The percentage of Aussies in serious financial stress is rising. While the percentage of respondents saying they were "very" or "extremely" stressed about their financial position hovered between 18% and 20% for the first 12 months of the survey, it actually dropped during the pandemic - reaching a low of 14% in July 2020 as government stimulus began to reach bank accounts across the country. It has been rising since and now sits at 26%."The withdrawal of Job Keeper payments appears to have had a significant impact on Australians financial stress. Some of the recent increase may also be attributed to increasing house prices, and some Australians feeling they are now permanently trapped into a rental agreement."
I've been fortunate enough to do a lot of travelling in Australia. I've driven across the Nullarbor and the Great Ocean Road. I've snorkelled on the Great Barrier Reef, picked fruit in the Riverland, checked out dinosaur footprints in Broome and sampled the local beer in every capital city. That's why the next statistic is probably my favourite.
Finder's research showed a huge increase in the number of Australians planning a holiday in Australia, with the percentage of respondents planning an exclusively domestic holiday peaking at 40% in March and April, up from around 22% pre-pandemic. Aussies are rallying to the call for the domestic tourism industry.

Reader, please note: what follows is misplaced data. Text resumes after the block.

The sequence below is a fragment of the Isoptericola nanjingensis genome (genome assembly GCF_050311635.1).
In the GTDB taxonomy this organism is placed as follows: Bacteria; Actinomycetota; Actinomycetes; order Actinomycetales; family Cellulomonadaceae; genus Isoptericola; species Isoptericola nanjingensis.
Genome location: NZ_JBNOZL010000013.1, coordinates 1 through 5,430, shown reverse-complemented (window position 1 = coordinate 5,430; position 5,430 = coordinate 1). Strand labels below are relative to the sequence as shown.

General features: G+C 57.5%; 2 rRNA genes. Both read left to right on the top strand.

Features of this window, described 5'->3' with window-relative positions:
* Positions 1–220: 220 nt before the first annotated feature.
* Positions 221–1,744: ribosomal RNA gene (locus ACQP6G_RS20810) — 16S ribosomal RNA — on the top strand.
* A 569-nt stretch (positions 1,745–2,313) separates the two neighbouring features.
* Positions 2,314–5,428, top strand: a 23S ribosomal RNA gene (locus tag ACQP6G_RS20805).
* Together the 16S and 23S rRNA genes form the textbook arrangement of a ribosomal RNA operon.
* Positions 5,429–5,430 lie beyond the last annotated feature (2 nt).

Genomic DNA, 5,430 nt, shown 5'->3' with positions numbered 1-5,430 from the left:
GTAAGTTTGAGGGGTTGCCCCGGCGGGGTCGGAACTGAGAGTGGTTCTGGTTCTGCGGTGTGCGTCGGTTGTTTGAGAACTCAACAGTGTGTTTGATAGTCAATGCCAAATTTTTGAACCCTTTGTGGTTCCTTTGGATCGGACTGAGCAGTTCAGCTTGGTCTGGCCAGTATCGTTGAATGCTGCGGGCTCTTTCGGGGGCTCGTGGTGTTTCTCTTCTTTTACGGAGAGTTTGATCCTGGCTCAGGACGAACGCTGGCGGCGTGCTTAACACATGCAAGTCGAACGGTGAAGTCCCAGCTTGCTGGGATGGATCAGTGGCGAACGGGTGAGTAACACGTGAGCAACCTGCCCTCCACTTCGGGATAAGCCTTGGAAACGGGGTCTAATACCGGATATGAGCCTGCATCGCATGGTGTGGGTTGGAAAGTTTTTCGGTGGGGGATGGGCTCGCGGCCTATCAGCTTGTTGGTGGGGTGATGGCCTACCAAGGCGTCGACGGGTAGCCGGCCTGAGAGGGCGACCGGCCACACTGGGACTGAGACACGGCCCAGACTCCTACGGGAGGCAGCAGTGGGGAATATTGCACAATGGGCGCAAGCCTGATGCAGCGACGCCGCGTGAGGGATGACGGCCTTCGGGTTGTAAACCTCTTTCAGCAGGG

With no international visitors allowed, it's important that Australians support local businesses and holiday here, so these results are very positive. Trust me – there's a lot on offer in Australia.
When asked if they thought increased domestic tourism would be successful in sustaining the majority of tourist businesses when government aid is removed, most economists (10/14, 71%) thought it would. Let's hope they're right.
Finder's Insights Blog examines issues affecting the Australian consumer. It appears regularly on finder.com.au. This article will be updated with further CST results in the coming days.